On the 2nd day of Festivus, TV gave to me...
...two perfect series finales.
As TV viewers, we've been conditioned to not let ourselves get too attached to good shows because more often than not, good shows get canceled early. Or, on the flip side, they go on far too long beyond their prime and the series finales end up falling short as unsatisfying afterthoughts.
So it's always a breath of fresh air when a truly quality program ends not only at its peak, but it ends with a series finale that does the entire run of the show justice. It doesn't happen often, and this year we were fortunate to say good-bye on a high note to two of the greatest cop dramas ever made, The Wire and The Shield.
To say that these two shows are the greatest cop dramas ever made is really an understatement. They're two of the greatest dramas - period - ever made. Beyond reinventing their own genres, both The Wire and The Shield proved over their twelve total seasons that there exists an audience willing to invest a massive amount of time to watch, analyze, watch again, and follow intricate, dense, intelligently written plots with numerous characters. Save for perhaps Lost, no other current show comes even close to matching the intricacies seen on these two programs.
The fact that both of them focus on the topic of law enforcement further proves how impressive they are - they took one of the most basic TV landscapes and turned it completely upside down. They both started with something so intrinsically simple and ended up becoming masterpieces for entirely different reasons.
The Shield [S07E13]: "Family Meeting" -- A befitting end to Victor Samuel Mackey. For seven seasons, Vic was the one bad guy that everyone loved to root for. He was a liar, a thief and murderer, yet somehow, we still felt bad for him. Vic became the first of many anti-heroes on FX and his presence opened the door for the likes of Tommy Gavin, Lucy Spiller, Patty Hewes, and Jax Teller.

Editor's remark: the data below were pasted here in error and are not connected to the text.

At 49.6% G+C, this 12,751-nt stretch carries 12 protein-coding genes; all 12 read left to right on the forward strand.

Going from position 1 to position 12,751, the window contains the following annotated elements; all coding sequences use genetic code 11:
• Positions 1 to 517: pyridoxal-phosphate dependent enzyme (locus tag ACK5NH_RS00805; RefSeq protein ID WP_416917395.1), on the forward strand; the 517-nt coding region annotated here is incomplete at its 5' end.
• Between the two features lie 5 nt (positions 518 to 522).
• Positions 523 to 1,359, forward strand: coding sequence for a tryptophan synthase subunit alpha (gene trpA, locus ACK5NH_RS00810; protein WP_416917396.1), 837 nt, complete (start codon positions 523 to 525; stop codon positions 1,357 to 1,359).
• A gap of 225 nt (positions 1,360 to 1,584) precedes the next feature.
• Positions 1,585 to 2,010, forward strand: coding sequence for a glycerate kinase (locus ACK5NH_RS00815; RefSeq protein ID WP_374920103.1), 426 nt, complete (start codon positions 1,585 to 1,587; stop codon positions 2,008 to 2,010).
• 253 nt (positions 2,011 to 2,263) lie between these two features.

In the series finale, we witnessed one of the great TV performances in Michael Chiklis' portrayal of the rotten LA detective. In the final moments of the episode, Chiklis' eyes said more than words could have ever expressed and I don't think anyone will soon forget the image of Vic Mackey wearing a suit and sitting at a cubicle - in his case, a punishment far worse than jail.
The Wire [S05E10]: "-30-" -- No other show (perhaps Boston Legal to some extent) has proven to be as socially aware as David Simon's Baltimore opus, The Wire. For five seasons we witnessed a city crumble from all angles through the eyes of jaded "murder police" Jimmy McNulty. Simon dissected all aspects of the war on drugs, the decline of the blue collar worker, governmental reform, public schools, and the media over the series' 60 episodes. He showed us that yes, the system is broken, and no, not much is being done about it.
However, the sad commentary on our society lent to an extremely compelling finale as McNulty, feeling the weight of the crime he committed and got away with, sat speechless while a montage of "Bawlmor" locations from seasons past made a final appearance - the death of a metropolis so to speak, flashing before his eyes.
Three Zachs for viewing
Four impressions we'll be missing
Five cancelled shows
Six shows you should be watching
Seven shows a-thrivin'
Eight stars a-shinin'
Nine foreign Americans
Ten shows on DVD
Eleven babes worth watchin'
Twelve shows a-stinkin'